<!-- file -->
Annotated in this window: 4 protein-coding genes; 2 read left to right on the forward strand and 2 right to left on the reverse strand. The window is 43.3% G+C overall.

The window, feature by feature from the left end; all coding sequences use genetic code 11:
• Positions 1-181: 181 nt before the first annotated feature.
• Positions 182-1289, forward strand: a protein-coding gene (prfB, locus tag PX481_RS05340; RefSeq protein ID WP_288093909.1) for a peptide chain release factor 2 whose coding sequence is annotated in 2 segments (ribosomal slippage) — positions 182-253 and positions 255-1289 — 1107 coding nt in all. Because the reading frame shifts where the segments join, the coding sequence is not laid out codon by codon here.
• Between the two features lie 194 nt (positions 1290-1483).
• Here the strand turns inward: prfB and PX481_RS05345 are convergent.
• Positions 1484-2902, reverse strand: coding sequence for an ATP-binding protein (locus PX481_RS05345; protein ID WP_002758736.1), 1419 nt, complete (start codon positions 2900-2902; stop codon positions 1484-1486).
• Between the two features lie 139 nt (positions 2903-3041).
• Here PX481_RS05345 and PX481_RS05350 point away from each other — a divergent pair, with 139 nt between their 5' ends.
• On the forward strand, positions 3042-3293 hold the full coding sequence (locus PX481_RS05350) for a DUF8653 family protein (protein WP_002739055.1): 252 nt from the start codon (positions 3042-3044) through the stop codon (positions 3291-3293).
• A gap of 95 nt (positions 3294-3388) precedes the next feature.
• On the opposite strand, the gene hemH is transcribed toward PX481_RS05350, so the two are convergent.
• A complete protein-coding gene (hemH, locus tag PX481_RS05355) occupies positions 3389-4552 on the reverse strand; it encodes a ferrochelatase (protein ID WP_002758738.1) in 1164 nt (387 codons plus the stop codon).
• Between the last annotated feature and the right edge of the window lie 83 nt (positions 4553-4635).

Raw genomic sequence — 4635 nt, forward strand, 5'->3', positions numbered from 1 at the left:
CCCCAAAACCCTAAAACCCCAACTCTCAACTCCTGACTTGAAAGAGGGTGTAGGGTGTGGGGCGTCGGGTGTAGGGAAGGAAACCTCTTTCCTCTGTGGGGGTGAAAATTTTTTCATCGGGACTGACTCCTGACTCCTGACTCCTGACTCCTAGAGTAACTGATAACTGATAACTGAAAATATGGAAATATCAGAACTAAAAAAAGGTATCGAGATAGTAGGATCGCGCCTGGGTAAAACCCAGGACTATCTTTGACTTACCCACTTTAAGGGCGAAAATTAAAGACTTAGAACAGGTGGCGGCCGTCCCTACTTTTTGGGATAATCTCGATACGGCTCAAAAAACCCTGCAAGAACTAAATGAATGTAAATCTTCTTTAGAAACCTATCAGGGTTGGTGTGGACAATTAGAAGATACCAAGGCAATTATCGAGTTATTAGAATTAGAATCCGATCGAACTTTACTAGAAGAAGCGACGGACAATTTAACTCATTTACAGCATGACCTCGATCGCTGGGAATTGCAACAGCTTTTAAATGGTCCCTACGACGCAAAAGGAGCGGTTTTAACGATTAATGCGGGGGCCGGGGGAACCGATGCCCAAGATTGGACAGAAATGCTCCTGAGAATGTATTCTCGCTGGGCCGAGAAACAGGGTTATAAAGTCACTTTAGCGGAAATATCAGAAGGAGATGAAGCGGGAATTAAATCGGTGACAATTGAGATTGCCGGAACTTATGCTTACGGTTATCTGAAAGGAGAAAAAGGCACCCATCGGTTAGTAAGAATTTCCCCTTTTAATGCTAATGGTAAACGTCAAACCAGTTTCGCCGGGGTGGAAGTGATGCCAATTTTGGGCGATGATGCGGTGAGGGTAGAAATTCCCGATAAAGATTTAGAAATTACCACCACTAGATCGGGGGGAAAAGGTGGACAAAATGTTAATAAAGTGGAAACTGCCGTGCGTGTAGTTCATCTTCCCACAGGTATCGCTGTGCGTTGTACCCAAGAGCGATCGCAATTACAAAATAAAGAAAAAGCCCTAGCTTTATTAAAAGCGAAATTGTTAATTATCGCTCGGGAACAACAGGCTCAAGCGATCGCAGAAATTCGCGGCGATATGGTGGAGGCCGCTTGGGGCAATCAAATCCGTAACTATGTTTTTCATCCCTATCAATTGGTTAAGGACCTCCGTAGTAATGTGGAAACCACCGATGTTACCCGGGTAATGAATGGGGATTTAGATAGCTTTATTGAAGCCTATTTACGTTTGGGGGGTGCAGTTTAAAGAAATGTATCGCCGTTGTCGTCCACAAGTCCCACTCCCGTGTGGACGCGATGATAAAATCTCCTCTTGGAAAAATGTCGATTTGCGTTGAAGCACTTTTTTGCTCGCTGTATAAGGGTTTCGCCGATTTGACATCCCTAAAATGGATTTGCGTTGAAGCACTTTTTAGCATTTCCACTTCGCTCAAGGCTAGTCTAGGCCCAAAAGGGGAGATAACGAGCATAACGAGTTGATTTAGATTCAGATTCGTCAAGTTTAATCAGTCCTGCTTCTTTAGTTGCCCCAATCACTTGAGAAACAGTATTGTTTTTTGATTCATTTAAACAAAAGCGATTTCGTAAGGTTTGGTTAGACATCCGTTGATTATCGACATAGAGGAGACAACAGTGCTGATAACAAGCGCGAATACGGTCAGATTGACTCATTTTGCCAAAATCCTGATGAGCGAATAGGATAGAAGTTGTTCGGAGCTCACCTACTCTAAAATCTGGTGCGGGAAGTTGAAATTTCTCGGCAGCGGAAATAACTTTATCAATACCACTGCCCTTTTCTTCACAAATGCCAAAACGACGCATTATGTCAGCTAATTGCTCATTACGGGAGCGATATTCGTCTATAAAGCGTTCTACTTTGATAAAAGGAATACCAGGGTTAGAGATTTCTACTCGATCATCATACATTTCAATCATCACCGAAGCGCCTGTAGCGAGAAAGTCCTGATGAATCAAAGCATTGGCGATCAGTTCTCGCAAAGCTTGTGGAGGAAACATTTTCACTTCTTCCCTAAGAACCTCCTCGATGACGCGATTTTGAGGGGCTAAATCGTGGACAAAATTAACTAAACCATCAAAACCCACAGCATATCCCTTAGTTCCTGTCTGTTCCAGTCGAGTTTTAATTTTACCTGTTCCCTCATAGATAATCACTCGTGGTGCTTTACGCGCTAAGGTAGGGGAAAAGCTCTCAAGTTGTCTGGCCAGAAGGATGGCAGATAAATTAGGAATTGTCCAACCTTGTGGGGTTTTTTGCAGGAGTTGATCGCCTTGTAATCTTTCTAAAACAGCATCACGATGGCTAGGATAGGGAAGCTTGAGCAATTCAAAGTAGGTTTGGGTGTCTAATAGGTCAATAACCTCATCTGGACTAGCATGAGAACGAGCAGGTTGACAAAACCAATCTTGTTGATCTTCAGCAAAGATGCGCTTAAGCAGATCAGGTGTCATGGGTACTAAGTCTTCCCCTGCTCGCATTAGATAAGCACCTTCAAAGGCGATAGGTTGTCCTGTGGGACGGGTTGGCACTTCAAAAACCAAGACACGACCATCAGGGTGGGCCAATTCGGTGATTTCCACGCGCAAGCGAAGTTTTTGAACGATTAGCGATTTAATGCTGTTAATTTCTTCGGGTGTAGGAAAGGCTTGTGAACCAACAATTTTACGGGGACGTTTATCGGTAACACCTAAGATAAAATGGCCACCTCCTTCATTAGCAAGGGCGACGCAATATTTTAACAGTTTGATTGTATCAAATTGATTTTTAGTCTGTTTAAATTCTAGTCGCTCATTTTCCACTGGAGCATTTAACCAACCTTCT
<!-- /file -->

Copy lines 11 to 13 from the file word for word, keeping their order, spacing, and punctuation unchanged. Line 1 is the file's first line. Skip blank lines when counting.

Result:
• A gap of 95 nt (positions 3294-3388) precedes the next feature.
• On the opposite strand, the gene hemH is transcribed toward PX481_RS05350, so the two are convergent.
• A complete protein-coding gene (hemH, locus tag PX481_RS05355) occupies positions 3389-4552 on the reverse strand; it encodes a ferrochelatase (protein ID WP_002758738.1) in 1164 nt (387 codons plus the stop codon).